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Development Milestones

Milestones describe the developmental steps children take from birth through to adulthood.

All babies and children will change and learn new skills in their own time. No two children are the same so it is important not to get too focused on exactly when milestones are reached but knowing about milestones can be useful as a guide on whether your child is on track. 

For some children not reaching milestones can be one of the signs that let parents and professionals know a child could need extra support. 

In the early weeks and months of your baby’s life the ‘milestones’ come thick and fast. As they get older developmental changes might not happen as obviously, or as often, but your child is still developing and changing through until they are adults.

Parents and carers are vital in helping children meet their potential. The time you spend talking and playing, praising and guiding your child will give them the confidence and opportunity to learn more about themselves, what they can do, and about the world around them.

What to Expect When?

Below are some of the things you might expect your child to be doing at certain ages. It is unlikely that your child will be absolutely on target in all different areas of development. Milestones are used as a rough guide. The most important thing is your child is making steady progress at their own pace.

  • In these early weeks and months the changes you will see in your baby are huge. Beginning with a tiny baby to a little person who knows they can trust you and is learning more about their world day by day.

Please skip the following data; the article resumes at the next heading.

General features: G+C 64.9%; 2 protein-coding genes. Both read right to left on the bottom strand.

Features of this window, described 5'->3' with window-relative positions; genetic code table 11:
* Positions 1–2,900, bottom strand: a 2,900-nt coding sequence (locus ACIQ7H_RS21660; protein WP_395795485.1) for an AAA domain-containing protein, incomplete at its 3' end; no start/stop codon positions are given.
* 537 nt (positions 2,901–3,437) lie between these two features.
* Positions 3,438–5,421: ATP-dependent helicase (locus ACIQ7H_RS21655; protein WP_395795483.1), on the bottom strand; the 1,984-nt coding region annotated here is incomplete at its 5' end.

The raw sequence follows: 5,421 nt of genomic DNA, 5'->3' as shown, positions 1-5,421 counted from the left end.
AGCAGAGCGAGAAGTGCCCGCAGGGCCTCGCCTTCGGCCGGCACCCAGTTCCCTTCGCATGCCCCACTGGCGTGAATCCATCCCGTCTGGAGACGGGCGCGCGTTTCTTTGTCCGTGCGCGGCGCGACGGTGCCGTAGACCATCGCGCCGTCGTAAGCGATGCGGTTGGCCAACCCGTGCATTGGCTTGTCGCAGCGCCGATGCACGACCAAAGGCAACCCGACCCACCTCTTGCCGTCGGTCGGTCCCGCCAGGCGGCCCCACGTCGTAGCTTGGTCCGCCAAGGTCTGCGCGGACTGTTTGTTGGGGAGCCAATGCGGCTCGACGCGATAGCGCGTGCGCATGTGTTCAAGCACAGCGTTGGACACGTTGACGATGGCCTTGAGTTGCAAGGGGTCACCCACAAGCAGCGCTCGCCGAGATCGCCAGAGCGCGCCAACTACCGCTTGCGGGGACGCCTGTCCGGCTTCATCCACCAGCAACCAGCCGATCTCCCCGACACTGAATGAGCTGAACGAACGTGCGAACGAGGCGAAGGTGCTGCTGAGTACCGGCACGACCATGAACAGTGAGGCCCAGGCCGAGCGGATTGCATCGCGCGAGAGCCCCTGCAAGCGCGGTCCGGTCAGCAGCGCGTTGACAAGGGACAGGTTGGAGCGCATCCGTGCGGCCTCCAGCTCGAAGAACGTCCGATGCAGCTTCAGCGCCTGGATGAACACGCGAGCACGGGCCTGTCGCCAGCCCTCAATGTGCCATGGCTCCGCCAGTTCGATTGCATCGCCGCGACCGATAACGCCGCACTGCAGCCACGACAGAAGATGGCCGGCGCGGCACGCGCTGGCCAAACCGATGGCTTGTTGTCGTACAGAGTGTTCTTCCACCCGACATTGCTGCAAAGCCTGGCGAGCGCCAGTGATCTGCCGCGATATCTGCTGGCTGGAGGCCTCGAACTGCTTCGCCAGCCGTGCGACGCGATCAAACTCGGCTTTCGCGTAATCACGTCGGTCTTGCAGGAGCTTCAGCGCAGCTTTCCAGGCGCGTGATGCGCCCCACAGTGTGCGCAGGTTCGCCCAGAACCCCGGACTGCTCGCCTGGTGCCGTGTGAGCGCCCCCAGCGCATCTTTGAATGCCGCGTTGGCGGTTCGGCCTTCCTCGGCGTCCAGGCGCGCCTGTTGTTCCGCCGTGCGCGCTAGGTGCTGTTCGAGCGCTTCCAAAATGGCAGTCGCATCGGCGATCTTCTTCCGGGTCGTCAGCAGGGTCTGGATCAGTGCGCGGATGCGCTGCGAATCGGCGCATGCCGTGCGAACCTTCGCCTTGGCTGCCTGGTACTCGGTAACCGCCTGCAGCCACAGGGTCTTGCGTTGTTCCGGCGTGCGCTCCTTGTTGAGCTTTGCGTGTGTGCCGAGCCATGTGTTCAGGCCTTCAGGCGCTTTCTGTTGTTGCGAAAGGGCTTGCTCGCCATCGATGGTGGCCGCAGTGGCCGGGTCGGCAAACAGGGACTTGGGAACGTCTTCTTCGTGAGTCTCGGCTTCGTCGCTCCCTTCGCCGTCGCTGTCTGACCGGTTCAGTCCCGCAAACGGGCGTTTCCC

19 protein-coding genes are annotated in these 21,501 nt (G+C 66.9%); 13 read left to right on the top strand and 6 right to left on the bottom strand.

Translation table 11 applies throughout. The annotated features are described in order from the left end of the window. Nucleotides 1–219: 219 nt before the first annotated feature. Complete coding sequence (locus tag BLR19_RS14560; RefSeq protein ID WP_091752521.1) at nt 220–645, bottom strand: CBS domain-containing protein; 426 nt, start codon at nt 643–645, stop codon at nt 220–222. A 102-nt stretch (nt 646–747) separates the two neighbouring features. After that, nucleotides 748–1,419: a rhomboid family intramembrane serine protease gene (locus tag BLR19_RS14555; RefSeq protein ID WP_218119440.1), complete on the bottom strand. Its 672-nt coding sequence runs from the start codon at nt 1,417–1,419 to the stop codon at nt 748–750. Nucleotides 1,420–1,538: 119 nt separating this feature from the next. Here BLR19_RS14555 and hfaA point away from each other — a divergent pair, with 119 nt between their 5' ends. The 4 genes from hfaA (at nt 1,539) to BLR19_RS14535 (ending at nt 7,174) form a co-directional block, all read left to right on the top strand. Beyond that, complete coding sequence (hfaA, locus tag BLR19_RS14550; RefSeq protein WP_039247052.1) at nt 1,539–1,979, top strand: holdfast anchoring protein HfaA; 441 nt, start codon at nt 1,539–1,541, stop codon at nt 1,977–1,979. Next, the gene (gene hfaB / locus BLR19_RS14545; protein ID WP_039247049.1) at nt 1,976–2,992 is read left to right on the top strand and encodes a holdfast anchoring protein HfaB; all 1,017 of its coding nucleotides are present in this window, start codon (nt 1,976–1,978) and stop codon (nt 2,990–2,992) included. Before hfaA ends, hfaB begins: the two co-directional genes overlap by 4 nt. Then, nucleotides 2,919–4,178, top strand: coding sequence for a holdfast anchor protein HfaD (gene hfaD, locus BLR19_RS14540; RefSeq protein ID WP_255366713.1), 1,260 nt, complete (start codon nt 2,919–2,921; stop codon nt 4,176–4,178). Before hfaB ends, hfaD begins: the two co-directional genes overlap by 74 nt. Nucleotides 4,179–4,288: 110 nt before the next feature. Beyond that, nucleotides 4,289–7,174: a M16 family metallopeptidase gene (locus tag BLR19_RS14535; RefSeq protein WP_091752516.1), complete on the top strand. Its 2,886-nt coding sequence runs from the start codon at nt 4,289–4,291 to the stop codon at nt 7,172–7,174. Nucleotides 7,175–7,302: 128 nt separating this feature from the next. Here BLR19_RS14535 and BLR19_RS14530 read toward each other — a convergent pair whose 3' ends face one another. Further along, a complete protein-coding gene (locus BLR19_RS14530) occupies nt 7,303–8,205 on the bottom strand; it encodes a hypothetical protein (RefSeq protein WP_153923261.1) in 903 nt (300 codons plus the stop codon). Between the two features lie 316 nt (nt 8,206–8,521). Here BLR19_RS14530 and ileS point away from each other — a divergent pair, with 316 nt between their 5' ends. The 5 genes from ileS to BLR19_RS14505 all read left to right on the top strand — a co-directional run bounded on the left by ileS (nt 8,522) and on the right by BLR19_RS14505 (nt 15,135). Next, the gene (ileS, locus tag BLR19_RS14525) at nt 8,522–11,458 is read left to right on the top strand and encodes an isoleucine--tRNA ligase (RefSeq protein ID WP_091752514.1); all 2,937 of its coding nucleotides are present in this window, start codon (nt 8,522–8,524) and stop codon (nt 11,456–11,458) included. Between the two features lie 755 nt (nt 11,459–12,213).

In these early days many babies will begin to;

    0-4 weeks

    • Can lift head briefly when lying on tummy and hold their head ‘straight’ when lying on their back.
    • They can move both arms and legs equally well.
    • Can suck well at breast or bottle – and root (look around with mouth open) when hungry.
    • They will grab onto things that touch their hand - like your finger.
    • Over these weeks they will begin to have longer spells of time awake and alert.
    • They like to gaze at your face for short periods – looking away when they need a break.

    By three to four weeks

    • They might begin to smile especially at main carers.
    • They go briefly quiet when they hear a human voice.
    • They cry if they are not comfy or are stressed. In time the cries are different for different needs.

    1-3 months

    • Can hold their head up a little (45 degrees) when on their tummy.
    • Will take a little of their weight briefly on their feet - when carefully held.
    • Start to use their ‘voice’ to make more sounds.

     2-3 months

    • Holds a rattle briefly.
    • Puts hands together.

    3 -4 months

    • Reaches towards objects.
    • Like to suck on their fingers.
    • Can hold up their head more easily.
    • Can hold their head more upright when on their tummy (90 degrees).
    • Can roll from their side to their back.
    • More babbling and coos. Might laugh out loud, squeal, and giggle.
    • Smiles more easily at people.
    • Their attention span is getting longer.

    4-6 months

    • Can roll from tummy to back, then from back to tummy.
    • Can hold more of their weight when held carefully in a standing position.
    • Can support head when pulled into sitting position.
    • Head, eyes, and hands are all used together to reach for what interests them.
    • They will use their eyes, hands and mouth to carefully inspect objects.
    • Puts everything in mouth!
    • Makes noises like ‘aaa’ or ‘eh eh eh’ and other sounds.
    • They respond to the tone of voice people speak in; like excitement, or crossness.
    • Will enjoy smiling at themselves and you in the mirror.

     

  • This is a time when your baby is learning more physical skills, and getting more mobile. They can play with their toys, start to eat solids and most of all enjoy being with you.

    At around now many babies;

    6-9 months

    • Can sit without support.
    • Begin to get ‘on the move’.